Degree Type


Date of Award


Degree Name

Master of Arts



First Advisor

Jill D. Pruetz


Forensic anthropology is often connected with the identification of human skeletal remains using various skeletal analyses. However in a medicolegal context, forensic anthropologists aid investigators by collecting information on the condition of skeletal remains. Little research has been conducted on the differences in decomposition rate between subjects in outdoor and insect restricted environments in central Iowa. Limited accessibility to appropriate facilities in the Midwest for a comparison between indoor and outdoor decomposition rates has prevented comprehensive research with human or swine remains from being conducted. A study on the impact insect restriction has on the decomposition process and how subject condition interacts with other variables is needed to determine the degree of differential decomposition.

The research described in this thesis models a forensic context and serves as an introductory study of decomposition and skeletonization of insect restricted remains. The study was conducted in a rural field in central Iowa between July and October 2008. The primary variables examined for the study were insect restriction, duration of containment and temperature differences between conditions. Documented through daily notes and photographs, five male juvenile swine were placed in predetermined conditions, one as a control outside while the remaining four were sealed in plastic totes to be opened on set days until study conclusion after 100 days.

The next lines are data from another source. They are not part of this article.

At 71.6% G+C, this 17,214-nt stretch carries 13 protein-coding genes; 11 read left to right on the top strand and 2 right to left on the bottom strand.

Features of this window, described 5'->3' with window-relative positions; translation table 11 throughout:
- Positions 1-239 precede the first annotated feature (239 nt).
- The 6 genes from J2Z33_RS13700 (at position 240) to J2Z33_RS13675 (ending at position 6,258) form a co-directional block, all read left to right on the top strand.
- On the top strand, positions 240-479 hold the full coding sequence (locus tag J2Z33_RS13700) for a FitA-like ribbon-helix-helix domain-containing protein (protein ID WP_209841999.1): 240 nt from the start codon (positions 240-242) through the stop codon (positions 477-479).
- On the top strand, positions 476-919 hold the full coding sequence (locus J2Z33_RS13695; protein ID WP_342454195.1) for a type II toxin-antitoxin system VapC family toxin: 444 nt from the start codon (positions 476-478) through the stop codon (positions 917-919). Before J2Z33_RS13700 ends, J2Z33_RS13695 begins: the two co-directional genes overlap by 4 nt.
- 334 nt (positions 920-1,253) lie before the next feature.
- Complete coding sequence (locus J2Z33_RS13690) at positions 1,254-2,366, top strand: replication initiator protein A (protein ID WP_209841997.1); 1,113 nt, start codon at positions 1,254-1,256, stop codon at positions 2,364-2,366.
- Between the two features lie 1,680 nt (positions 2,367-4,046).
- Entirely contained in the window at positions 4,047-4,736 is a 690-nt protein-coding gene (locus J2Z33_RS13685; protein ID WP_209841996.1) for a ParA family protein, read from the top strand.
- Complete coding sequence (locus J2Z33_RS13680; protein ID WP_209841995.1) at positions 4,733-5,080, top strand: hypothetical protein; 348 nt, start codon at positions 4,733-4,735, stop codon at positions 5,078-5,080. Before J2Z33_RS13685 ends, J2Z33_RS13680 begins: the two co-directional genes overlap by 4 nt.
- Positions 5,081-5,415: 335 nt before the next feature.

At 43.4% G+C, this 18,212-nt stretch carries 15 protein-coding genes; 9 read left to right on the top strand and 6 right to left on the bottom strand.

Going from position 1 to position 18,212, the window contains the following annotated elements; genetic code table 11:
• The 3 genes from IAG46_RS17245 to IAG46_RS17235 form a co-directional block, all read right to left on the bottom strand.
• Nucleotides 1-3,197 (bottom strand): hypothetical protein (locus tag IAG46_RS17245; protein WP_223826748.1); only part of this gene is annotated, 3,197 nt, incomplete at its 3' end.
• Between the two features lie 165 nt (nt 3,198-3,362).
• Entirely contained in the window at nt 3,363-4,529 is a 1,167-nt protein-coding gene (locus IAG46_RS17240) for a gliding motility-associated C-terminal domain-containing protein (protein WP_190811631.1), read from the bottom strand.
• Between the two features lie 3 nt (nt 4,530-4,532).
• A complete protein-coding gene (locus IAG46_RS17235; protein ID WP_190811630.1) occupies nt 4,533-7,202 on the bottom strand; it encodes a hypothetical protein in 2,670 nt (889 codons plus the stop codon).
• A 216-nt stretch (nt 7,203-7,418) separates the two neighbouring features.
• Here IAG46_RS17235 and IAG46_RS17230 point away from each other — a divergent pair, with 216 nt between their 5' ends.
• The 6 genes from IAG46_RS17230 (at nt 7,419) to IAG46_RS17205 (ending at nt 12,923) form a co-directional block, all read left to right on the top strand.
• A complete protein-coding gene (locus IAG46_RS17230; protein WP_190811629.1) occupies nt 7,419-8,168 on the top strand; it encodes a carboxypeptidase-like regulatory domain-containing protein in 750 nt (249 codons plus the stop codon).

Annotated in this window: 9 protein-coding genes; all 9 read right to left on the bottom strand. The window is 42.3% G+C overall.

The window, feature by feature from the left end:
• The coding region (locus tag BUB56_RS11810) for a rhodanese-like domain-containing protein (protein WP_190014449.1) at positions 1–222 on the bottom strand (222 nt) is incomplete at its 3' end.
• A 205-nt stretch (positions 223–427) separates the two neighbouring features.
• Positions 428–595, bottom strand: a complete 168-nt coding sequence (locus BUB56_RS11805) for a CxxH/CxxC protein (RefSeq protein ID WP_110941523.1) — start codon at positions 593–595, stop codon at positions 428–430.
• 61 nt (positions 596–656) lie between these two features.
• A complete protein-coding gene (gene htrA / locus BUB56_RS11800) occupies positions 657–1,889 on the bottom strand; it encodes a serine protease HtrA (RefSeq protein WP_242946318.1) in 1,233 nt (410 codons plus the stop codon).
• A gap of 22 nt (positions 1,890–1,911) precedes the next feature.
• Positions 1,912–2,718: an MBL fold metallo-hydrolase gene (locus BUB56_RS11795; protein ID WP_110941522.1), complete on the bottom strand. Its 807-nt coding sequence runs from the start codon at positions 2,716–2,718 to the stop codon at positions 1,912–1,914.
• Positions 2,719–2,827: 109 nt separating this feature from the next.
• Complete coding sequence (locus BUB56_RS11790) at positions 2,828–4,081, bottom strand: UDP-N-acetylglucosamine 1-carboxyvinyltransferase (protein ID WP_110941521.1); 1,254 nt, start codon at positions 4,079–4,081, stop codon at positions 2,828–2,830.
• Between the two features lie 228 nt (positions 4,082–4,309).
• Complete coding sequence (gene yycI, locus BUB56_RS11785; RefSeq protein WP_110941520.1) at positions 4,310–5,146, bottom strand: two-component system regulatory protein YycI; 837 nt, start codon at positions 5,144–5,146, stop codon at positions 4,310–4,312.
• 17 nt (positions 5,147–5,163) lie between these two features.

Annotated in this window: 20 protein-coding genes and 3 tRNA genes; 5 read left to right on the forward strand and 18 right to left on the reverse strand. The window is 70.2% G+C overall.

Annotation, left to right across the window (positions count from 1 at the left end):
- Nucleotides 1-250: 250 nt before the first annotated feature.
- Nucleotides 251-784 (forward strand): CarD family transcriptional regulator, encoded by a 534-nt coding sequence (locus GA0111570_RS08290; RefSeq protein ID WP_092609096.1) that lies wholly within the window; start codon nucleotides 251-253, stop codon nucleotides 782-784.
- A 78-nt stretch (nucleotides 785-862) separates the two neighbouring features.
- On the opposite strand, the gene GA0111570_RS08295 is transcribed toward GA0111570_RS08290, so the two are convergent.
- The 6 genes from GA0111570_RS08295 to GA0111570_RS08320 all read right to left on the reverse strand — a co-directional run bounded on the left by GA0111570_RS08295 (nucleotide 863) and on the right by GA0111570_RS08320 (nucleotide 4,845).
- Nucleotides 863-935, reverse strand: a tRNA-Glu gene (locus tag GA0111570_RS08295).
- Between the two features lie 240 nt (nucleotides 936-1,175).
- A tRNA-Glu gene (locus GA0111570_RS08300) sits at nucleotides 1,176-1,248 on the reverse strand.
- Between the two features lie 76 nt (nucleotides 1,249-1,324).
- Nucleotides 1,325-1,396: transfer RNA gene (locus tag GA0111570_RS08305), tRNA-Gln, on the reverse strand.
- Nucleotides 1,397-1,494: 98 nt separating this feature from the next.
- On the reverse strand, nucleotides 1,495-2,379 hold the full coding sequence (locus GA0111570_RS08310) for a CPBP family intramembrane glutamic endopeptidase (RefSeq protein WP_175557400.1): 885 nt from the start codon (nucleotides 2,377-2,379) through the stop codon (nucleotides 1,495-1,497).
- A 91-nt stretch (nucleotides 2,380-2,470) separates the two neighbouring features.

During daily observations or at container opening, each subject was given a predetermined numeric score based on the degree of decomposition exhibited. These scores served as dependent variables during analyses, with independent variables being time since death, temperature, relative humidity, accumulated degree days and insect restriction. Temperature and humidity levels at the site were recorded using HOBO data loggers.

Comparisons between subjects allow for statements to be made concerning insect restriction. Results show between conditions that containment in plastic totes significantly slows the rate of decomposition of remains. The greater difference in decomposition is observed between the control subject 5 and subjects 2 and 1, opened at day 40 and 80 respectively. Also notable is that the containment of subject 4 produced only a slightly slower rate of decay than the control, whereas the sealed subjects decay rates were significantly affected. It appears that the sealed containment conditions produced an increase in temperature and relative humidity as well as restricted insect access to the remains, therefore slowing the decomposition process. Further research is necessary to determine the precise sources of the differential decomposition rates.


Copyright Owner

Elizabeth K. White



Date Available


File Format


File Size

86 pages

Included in

Anthropology Commons